Photo credit: Mike Licht for FLICKR.
By Rachel Dalloo __________________________________________________________________________________________________________________________
On Nov. 17, 2017, Brett Kavanaugh lands on President Donald Trump’s list of potential Supreme Court nominees. On July 9, 2018, Kavanaugh is nominated to the Supreme Court. On Sept. 16, 2018, Christine Blasey Ford, a Psychology professor at Palo Alto University and a research psychologist at Stanford University School of Medicine, publicly steps forward with her sexual assault allegation against Kavanaugh.
This confirmation battle goes down as one of the most influential yet controversial topics of our lifetime.
We live in an era where the #MeToo Movement has been just more than impactful onto our society.
It’s a movement that is seen as inspirational, histrionic and significant. Trump, who has faced many accusations from notable females in the past, showed his true colors when he described Ford. According to Huffington Post, “Trump called Blasey a ‘very fine woman’” following a Senate Judiciary Committee vote on Kavanaugh.
‘I thought her testimony was very compelling and she looks like a very fine woman to me,’ he said. ‘A very fine woman. She was a very credible witness. She was very good in many respects.’
Then, at a rally in Mississippi on Oct. 3, Trump mocked Christine Blasey Ford for her testimony in front of the Committee.
” ‘I don’t know. I don’t know,’ the President continued. ‘What neighborhood was it in? I don’t know. Where’s the house? I don’t know. Upstairs, downstairs — where was it? I don’t know — but I had one beer. That’s the only thing I remember.’ Trump’s mocking remarks come amid a protracted and heated confirmation process for Kavanaugh,” CNN noted.
Trump had also ordered the FBI to do a background check on Kavanaugh, but still acknowledged the fact that he will still vote for his pick at the end. Now, this is all coming from a man who tried to pay out his accusers in secret, with hush money, to try and stop them from coming forward with Trump’s misdeeds.
At the end, the Supreme Court did confirm Kavanaugh. Even after Ford’s memorable, powerful testimony made on Sept. 27 in front of hundreds of people, televised to millions more in the U.S. and around the world.
“It means that they (Republicans) have tilted the direction of the Supreme Court to the conservative right for at least a generation, in its capacity to shape many critical issues including civil rights protections, workers’ rights, and a women’s right to choose,” said Associate Professor of Political Science Michael Sharpe. “…The recent actions are a sign that US values and democratic institutions are being undermined for both parties and the society. My advice to young and old alike is to join an organization, read credible newspapers and publications, and vote as an active civil society. Informed citizenry and participation are fundamental to our republic”.
Sharpe added that this should be a big concern for both Democrats and Republicans since many members of the Supreme Court have been nominated by Republican Presidents who failed to win the electoral vote.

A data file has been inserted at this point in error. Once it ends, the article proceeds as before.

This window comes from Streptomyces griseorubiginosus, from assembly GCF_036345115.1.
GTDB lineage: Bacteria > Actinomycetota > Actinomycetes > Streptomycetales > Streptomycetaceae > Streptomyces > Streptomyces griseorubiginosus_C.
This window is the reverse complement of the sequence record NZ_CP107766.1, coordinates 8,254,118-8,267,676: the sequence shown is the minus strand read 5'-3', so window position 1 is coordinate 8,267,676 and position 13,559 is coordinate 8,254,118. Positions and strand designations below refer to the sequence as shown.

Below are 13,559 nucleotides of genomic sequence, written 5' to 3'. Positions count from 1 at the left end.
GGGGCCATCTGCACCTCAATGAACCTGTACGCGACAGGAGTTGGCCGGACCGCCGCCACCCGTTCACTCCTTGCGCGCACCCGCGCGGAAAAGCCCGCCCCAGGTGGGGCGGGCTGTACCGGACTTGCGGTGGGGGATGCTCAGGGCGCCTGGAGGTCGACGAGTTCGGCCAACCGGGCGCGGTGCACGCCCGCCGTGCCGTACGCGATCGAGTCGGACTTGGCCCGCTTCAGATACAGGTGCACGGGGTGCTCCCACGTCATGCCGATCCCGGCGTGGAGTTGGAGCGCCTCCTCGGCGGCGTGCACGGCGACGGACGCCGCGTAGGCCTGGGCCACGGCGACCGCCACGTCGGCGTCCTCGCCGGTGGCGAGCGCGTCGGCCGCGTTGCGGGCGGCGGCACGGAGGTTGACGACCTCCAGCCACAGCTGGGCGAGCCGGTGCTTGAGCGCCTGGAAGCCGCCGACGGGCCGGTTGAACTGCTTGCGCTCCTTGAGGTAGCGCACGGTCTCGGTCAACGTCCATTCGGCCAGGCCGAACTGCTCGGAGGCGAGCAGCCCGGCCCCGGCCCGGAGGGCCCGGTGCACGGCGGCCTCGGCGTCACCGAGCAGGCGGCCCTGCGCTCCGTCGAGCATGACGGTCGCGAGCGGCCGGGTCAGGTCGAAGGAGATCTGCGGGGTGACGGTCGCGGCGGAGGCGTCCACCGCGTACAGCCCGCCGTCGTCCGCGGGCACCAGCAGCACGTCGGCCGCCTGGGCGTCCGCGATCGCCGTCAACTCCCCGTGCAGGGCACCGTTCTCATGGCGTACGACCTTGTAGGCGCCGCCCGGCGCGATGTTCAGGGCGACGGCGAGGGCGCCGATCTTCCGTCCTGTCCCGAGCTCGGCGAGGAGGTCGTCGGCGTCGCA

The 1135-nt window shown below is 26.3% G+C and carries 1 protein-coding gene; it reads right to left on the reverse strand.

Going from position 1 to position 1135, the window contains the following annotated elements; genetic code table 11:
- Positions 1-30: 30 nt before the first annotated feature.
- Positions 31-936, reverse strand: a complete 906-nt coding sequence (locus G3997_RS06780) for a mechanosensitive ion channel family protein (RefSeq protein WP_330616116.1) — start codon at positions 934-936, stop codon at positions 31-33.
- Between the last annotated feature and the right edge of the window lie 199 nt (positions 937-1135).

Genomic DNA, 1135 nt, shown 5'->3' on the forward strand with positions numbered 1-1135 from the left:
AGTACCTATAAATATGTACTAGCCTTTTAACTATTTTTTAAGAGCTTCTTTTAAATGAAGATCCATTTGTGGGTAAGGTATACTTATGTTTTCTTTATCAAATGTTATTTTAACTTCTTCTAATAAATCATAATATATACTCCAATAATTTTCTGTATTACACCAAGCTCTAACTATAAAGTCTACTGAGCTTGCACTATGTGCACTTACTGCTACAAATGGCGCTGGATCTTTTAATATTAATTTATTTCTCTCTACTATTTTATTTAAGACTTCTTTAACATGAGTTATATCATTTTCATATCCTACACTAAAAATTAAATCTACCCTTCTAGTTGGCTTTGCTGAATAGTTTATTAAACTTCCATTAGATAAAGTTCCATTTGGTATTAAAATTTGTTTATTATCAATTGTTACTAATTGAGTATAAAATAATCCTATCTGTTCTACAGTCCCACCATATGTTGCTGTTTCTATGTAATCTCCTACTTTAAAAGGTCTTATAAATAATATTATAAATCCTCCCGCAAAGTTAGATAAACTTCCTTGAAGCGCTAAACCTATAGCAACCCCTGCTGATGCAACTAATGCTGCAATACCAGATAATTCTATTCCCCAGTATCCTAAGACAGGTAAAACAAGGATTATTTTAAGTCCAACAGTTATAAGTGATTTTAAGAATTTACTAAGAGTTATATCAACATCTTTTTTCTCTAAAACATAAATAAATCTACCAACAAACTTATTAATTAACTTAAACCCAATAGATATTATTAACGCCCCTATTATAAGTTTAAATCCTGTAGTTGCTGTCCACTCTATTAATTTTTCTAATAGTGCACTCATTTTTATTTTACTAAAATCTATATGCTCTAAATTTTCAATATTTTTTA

Ford spoke with tears in her eyes and with a whole lot of boldness. Her testimony will always be looked as a compelling confrontation of the darkest past she has gone through. Ford is a survivor and there are many people in this world who are just as strong and courageous about sharing their personal stories, to let us know that what they’ve gone through is real. There are some people, surprisingly, who do not believe in Ford’s testimony. Some people see it as a waste, as a ‘hoax.’
Sexual assault does happen, and when it does, it changes us into becoming warriors, to concede about the situation and create a change. So, no one, either male or female, who is struggling with opening themselves about sexual assault, should feel like they can’t.
There are people willing to listen. There is absolutely no reason to hide it, to feel ashamed about it. The truth is, this is just the overall beginning of a new way on how our society should view women who have gone through and are still going through sexual assault.
It’s not fair that some women should feel petrified to talk about a situation that has forced them into being viewed as vulnerable, but really, was it their choice to have this happen to them? The bottom line is, it happened and now someone needs to be held up accountable for their actions. As for Congress, they are not much of a backbone support.
U.S. Maine senator, Susan Collins, 65, called for a testimony for Ford claiming that she deserves to be heard. Then, after the testimony, Collins appeared on CNN’s ‘State of The Union’ stating that she doesn’t believe Kavanaugh is Ford’s assaulter. She also went on to say that for a while she was “undecided” on her vote for him because she wanted to hear what the three accusers had to say about Kavanaugh.
To tie it all up, this is what you call hypocrisy, big time. This shouldn’t be about which political party you stand for, this shouldn’t be about how big of a job position you are fighting for. Put all politics aside.
This should be another wake up call, that yes, even people in high positions in life do have something in their past that they’re afraid to show. But when certain things are revealed, it is our job, as a democracy, as citizens, to stand up for what we believe serves justice and fairness.